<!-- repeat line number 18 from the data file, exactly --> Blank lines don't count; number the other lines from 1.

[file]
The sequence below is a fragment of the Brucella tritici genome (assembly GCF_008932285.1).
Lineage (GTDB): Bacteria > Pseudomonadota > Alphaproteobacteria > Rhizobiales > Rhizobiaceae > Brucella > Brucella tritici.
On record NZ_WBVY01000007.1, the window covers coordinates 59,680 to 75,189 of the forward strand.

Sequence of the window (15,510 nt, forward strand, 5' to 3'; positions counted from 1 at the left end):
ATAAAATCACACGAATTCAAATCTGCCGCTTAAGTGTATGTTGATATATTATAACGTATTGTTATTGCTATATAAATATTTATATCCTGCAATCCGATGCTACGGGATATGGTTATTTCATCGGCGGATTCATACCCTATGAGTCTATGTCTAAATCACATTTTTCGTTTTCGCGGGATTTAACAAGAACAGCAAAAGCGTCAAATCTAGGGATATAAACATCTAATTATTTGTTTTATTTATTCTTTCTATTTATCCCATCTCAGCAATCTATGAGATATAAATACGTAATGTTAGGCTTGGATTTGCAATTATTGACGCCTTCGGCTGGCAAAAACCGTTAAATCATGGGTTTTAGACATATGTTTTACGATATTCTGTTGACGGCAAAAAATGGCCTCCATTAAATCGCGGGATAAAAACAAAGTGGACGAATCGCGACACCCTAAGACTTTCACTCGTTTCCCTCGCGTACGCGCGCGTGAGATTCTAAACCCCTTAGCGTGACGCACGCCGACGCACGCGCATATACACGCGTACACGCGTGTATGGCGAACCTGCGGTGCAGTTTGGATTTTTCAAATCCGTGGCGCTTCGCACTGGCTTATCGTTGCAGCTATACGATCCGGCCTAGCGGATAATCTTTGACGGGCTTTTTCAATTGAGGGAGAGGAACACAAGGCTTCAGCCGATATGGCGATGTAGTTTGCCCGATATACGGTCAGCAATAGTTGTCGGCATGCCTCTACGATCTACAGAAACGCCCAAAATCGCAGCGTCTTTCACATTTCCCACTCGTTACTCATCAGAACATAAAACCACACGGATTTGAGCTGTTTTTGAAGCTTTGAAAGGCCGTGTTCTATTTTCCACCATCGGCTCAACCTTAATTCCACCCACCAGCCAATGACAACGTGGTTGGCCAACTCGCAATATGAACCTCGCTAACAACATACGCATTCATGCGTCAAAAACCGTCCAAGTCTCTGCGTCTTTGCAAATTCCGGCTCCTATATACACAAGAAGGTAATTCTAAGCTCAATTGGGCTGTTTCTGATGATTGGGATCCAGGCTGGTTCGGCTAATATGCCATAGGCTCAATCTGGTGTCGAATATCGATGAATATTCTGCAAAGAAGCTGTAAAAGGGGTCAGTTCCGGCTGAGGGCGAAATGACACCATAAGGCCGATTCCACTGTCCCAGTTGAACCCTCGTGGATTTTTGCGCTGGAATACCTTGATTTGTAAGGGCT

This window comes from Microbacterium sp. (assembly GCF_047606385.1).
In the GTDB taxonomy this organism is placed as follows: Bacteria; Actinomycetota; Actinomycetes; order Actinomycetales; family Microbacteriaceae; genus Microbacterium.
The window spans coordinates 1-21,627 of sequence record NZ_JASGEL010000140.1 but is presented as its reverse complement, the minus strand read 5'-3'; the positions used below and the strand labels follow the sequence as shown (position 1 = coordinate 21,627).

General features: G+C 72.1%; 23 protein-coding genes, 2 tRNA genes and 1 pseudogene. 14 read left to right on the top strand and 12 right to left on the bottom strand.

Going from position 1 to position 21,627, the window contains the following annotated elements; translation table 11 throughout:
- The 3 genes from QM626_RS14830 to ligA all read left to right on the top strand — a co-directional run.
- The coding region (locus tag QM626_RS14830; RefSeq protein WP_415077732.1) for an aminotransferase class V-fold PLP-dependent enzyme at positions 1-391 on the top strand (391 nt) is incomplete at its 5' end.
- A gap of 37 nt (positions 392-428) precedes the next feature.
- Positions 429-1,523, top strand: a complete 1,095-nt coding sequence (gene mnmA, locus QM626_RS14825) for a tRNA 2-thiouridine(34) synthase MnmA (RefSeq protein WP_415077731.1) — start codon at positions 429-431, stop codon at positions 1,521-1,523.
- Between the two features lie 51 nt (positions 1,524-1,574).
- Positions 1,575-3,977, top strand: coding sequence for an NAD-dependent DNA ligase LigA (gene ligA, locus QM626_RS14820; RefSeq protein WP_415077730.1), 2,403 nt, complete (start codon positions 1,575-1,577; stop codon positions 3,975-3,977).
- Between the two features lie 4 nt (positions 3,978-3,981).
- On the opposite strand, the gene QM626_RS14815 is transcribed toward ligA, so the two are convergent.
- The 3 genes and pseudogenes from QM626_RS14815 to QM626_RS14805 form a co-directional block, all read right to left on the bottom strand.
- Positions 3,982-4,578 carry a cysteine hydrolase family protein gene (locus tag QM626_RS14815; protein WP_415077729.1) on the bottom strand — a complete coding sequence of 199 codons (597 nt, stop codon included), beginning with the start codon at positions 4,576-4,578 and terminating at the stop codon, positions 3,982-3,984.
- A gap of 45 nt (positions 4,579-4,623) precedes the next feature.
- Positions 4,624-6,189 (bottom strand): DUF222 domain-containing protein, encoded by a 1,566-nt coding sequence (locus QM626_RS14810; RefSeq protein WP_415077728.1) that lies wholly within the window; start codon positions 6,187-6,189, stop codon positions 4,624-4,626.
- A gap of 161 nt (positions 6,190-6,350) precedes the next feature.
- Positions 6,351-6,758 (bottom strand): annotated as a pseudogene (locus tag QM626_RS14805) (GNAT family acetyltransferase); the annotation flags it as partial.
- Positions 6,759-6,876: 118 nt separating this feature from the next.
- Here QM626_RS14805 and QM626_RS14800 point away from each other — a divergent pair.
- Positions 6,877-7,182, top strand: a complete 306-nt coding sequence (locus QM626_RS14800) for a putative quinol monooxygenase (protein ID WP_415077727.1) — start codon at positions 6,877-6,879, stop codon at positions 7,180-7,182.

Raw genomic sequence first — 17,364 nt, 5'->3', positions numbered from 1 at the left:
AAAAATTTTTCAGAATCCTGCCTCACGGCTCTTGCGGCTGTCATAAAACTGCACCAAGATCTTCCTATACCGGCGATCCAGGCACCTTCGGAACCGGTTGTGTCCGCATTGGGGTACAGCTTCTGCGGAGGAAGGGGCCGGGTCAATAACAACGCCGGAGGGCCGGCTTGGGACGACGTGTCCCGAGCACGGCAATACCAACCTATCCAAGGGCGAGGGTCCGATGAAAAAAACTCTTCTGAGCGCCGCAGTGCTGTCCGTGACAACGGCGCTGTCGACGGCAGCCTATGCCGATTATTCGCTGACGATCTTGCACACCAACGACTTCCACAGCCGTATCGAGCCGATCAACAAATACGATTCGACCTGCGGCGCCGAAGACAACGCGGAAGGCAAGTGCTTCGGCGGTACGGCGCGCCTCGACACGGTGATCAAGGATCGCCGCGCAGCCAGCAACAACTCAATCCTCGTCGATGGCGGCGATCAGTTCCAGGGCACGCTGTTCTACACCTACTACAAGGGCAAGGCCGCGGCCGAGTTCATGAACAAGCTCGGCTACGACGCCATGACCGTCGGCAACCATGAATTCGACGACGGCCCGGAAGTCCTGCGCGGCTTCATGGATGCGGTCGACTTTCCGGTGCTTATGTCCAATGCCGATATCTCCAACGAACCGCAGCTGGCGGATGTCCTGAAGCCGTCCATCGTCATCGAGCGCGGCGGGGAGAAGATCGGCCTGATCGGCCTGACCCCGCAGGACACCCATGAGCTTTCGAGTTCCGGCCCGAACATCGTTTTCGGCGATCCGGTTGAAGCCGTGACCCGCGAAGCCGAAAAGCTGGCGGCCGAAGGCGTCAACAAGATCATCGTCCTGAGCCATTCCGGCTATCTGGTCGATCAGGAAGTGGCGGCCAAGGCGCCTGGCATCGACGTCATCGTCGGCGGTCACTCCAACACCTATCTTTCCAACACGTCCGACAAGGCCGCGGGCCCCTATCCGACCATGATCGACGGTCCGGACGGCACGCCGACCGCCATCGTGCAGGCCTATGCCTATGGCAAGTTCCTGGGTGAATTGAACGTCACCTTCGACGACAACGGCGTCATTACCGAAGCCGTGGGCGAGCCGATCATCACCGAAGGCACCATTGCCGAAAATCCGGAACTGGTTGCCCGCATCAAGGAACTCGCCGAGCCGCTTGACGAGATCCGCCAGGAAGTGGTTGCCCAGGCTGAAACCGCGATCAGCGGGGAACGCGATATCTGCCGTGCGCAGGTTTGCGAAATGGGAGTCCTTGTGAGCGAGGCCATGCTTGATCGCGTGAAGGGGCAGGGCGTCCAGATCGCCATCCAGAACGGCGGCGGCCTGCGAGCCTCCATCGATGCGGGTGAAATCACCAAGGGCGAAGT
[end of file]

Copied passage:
- On the opposite strand, the gene QM626_RS14815 is transcribed toward ligA, so the two are convergent.